Back when the government formally invoked this privilege for the first time, in 1953, it was to exclude specific pieces of evidence from a case when that evidence involved classified information that the government asserted could seriously damage national security. In allowing this, the Supreme Court warned that the privilege “was not to be lightly invoked.”
But when the information in question in the 1953 case, United States v. Reynolds, was declassified in 2000, it was revealed to not contain anything classified. It did, however, contain information damaging to the government’s case. In this and most other such cases, federal judges accept the government’s state secrets privilege without independently examining the evidence in question.
Since the World Trade Center attack in September 2001, the government has invoked the state secrets privilege with increasing frequency, asking courts in at least nine cases to block disclosure of specific pieces of evidence. Moreover, it has begun invoking the privilege to rule out whole cases.
One such case was that of Maher Arar, a dual Syrian-Canadian citizen and longtime resident of Canada. Arar was imprisoned by the United States at John F. Kennedy Airport on his way home from a family vacation on suspicion of being a member of Al Qaeda. The United States then deported him not to Canada, where he lived, but to Syria, where security officials held him and tortured him for nearly a year. At American government urging, Canadian officials did not protest.
In 2010, Canadian Prime Minister Stephen Harper formally apologized to Arar after an investigative commission cleared him of any terrorist suspicions. In an out-of-court settlement, Harper’s government gave Arar $10.5 million in Canadian dollars (worth about $8.5 million in U.S. dollars today) to compensate him for his suffering. But when Arar filed suit against the U.S. government, the Obama administration told an American court that his case could not be tried without damaging U.S. security.
In the UANI case, while no explanation was given for the government’s request, it is widely believed that the CIA was behind it. Observers have speculated that the move aimed to protect classified intelligence information regarding Iran’s nuclear program that Israel shared with the United States and that somehow reached UANI. Lowell, who holds a security clearance that allows him to view classified material, was denied access to any information regarding the case.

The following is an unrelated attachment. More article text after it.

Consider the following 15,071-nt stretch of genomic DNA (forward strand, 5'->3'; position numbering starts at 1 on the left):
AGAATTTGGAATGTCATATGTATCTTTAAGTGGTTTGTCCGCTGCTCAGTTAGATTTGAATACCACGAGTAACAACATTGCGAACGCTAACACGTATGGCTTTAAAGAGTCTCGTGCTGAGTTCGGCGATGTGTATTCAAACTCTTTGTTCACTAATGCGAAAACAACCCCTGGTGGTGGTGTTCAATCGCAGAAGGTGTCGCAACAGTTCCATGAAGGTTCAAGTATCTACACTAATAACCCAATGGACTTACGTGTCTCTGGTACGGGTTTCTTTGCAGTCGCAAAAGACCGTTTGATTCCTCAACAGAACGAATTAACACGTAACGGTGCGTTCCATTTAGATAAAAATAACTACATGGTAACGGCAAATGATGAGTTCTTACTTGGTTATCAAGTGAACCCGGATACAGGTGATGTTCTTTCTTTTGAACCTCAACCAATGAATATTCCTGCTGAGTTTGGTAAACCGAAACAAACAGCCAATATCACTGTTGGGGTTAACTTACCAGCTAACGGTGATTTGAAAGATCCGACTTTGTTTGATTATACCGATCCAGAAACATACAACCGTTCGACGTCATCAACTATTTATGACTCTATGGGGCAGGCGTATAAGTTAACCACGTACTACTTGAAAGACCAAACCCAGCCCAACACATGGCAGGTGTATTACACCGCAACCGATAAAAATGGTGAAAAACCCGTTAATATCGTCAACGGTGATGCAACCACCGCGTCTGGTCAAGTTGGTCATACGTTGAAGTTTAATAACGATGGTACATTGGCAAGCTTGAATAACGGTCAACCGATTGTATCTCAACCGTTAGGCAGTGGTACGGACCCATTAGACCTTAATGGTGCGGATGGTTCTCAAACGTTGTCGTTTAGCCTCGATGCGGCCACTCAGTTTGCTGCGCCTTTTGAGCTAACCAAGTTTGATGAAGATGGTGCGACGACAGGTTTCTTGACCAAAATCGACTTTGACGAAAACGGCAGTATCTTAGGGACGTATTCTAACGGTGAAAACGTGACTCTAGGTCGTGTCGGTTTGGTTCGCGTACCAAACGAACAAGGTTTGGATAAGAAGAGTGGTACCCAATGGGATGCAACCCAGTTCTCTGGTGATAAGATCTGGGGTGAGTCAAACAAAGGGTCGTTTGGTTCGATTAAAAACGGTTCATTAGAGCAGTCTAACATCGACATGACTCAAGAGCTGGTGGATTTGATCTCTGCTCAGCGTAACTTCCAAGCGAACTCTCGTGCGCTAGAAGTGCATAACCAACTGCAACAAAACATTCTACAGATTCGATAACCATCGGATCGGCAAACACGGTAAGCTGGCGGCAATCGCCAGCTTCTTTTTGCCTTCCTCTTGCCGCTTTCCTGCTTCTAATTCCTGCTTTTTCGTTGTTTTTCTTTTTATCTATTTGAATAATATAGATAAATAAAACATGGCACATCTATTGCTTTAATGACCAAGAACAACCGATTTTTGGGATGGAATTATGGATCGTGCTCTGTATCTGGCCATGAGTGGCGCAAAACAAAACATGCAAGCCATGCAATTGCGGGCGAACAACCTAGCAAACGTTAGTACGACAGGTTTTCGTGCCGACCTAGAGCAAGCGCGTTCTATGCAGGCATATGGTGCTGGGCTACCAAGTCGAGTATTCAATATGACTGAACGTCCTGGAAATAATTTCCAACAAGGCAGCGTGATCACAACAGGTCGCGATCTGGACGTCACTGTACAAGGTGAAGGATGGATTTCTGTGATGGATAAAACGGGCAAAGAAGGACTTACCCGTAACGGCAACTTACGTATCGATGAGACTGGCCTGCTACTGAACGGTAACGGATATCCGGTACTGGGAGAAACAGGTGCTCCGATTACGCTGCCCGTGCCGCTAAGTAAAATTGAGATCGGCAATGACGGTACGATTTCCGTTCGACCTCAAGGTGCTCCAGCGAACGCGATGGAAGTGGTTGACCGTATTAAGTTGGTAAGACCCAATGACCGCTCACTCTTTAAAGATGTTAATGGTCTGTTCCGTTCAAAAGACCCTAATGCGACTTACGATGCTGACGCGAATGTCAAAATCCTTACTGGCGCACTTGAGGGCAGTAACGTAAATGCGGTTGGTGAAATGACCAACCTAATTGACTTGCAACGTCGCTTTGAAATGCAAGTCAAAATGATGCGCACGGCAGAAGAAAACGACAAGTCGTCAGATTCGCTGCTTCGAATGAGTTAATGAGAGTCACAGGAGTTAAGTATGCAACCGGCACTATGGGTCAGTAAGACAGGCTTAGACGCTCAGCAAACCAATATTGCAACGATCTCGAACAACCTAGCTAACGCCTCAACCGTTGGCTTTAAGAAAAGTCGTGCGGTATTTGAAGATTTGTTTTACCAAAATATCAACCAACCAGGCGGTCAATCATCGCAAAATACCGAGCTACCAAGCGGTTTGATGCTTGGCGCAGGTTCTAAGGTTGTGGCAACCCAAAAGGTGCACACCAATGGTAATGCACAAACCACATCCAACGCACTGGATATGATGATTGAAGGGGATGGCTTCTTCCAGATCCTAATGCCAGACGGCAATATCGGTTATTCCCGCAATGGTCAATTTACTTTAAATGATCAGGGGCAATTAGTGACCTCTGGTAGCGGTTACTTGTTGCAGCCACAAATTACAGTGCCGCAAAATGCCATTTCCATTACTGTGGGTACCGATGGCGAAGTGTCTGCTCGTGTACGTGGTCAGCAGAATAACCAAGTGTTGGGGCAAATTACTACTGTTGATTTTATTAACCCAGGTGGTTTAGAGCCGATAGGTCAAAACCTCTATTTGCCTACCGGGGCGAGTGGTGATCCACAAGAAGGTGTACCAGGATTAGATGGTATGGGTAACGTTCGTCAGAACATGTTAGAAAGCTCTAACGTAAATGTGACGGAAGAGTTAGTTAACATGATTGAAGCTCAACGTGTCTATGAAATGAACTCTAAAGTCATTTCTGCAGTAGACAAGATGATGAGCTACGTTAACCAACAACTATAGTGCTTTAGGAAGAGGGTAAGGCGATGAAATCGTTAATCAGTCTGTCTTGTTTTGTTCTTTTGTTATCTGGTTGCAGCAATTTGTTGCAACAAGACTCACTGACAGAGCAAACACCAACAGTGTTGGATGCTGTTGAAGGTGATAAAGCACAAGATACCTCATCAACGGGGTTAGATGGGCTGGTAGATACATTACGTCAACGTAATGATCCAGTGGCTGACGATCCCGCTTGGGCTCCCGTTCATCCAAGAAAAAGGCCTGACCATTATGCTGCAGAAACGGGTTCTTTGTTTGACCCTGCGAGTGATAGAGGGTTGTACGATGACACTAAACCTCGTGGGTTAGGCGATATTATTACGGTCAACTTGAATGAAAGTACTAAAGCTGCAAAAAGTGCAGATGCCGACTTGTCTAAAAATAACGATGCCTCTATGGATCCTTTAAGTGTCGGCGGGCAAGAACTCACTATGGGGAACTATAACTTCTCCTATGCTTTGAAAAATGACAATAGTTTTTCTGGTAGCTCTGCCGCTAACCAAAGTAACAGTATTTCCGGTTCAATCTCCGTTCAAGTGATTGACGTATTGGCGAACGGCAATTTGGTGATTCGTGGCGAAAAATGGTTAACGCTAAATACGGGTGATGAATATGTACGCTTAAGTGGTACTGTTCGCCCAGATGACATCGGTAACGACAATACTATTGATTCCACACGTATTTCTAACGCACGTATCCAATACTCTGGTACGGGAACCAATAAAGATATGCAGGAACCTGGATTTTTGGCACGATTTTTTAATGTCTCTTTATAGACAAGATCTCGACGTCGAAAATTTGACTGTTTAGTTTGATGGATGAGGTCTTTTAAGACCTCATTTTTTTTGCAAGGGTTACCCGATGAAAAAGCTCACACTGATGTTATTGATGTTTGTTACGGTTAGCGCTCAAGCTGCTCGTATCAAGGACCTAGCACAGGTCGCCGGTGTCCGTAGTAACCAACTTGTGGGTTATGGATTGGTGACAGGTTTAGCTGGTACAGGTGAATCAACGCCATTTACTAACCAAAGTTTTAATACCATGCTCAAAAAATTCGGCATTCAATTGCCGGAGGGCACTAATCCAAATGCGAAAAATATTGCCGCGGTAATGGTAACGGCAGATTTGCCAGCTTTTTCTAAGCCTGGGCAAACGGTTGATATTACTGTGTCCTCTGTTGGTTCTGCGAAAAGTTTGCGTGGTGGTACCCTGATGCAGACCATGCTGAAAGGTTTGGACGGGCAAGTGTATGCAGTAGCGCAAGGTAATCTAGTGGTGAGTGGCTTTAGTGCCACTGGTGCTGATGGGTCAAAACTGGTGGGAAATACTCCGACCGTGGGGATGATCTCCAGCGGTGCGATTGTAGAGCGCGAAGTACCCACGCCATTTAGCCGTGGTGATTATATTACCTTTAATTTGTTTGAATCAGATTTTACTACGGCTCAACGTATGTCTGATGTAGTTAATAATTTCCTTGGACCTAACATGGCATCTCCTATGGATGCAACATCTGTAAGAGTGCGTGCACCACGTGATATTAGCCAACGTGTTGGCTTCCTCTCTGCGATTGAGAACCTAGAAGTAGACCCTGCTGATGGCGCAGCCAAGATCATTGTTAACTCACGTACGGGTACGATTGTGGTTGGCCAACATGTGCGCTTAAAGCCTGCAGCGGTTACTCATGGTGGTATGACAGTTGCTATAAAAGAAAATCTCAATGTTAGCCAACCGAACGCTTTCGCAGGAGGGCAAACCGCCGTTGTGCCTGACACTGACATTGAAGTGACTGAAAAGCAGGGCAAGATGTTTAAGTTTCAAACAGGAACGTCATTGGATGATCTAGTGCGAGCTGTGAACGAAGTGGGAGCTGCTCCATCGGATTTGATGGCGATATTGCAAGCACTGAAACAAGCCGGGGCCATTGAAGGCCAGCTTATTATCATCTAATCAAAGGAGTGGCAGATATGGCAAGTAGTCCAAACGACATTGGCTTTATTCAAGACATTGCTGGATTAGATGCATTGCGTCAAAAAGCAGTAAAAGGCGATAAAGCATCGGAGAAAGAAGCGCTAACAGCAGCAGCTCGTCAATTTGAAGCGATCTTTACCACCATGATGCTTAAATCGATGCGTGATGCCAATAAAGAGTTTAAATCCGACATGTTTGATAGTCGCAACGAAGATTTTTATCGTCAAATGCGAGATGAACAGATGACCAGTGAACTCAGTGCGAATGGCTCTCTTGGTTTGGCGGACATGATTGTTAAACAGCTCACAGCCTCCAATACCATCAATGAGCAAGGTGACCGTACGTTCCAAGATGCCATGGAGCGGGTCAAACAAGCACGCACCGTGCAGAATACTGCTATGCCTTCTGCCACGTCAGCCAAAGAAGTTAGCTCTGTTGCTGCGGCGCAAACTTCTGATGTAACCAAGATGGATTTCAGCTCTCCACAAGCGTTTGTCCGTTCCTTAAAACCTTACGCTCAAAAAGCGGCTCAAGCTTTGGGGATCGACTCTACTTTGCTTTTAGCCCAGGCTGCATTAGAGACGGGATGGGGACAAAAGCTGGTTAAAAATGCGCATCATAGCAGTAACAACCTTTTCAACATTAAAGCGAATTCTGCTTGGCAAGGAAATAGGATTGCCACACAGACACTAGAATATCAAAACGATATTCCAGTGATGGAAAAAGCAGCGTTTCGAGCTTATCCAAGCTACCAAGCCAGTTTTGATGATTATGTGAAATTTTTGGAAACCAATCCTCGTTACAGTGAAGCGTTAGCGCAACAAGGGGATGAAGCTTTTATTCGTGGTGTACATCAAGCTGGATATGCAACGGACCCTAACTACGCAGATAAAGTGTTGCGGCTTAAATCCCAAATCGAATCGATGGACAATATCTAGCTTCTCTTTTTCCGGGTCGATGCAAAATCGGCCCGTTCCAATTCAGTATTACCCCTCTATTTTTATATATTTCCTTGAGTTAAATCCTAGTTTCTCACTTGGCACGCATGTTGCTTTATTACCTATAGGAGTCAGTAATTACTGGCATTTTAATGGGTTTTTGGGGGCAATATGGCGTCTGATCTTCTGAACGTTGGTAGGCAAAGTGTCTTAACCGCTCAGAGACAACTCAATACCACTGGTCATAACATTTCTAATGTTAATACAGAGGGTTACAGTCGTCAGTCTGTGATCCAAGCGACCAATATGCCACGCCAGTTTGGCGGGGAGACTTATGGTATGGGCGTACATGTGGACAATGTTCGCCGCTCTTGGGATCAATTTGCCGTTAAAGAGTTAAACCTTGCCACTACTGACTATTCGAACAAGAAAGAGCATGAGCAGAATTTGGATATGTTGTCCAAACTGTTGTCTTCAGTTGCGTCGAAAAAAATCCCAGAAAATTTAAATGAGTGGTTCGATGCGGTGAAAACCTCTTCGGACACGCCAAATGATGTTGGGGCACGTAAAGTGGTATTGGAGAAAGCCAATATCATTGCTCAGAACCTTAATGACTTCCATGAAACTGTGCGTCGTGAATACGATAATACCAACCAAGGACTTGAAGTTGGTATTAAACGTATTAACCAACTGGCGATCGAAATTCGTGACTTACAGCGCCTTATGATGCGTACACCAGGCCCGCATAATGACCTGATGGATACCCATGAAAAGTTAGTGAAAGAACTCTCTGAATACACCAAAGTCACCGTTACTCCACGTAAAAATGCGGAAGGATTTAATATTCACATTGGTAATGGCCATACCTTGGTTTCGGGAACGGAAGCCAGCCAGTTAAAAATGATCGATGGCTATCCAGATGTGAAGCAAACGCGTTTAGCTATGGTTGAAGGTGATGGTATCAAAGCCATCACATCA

Steven Aftergood, who heads the project on government secrecy at the Federation of American Scientists, said that the Obama administration had not followed through with a 2009 pledge to limit the use of the state secrets privilege. At the same time, the administration has prosecuted eight cases charging leaders with violation of the Espionage Act, compared to only three cases in all previous administrations. “The courts have become a venue for fighting national security cases more than in the past,” said Aftergood. Lowell, who is a supporter of Israel and an active member of the Jewish community, said taking on a pro-Israel organization such as UANI did not pose a problem for him. ”In the name of doing something good people can behave very badly and in the end we erode the support and the protection to our values, including our support for Israel, if we allow the ends to justify your means,” he said.
Lowell explained that he is attracted to cases involving secrecy and espionage allegations not only because of the legal challenge they pose, but also because of his quest, as a lawyer, to check the government’s power. “It’s what makes the American justice system so good and so important, that an individual can fight the enormous power of the government in a very public way.” The individuals involved in these cases, Lowell added, “deserve to have the most forceful presentation of their positions because they’re always going against something that on paper is more powerful than they are, in this case the U.S. government.”
Jewish values also played a role in choosing to take on these cases even though at times his mission pits him against pro-Israel institutions. “I have a fundamental view that in the core of all of Judaic law is the notion of what we would call basic equal protection and fairness,” Lowell said.
In representing Restis, Lowell said he was also adhering to Jewish values by fighting “offensive” claims that his client, a son of a Holocaust survivor, was trying to aid a nation aiming to destroy Israel.
“I believe that there are too many secrets and too much classified information and the more that we probe it the more transparent the government is, the safer we are,” Lowell said. Contact Nathan Guttman at email@example.com or on Twitter @nathanguttman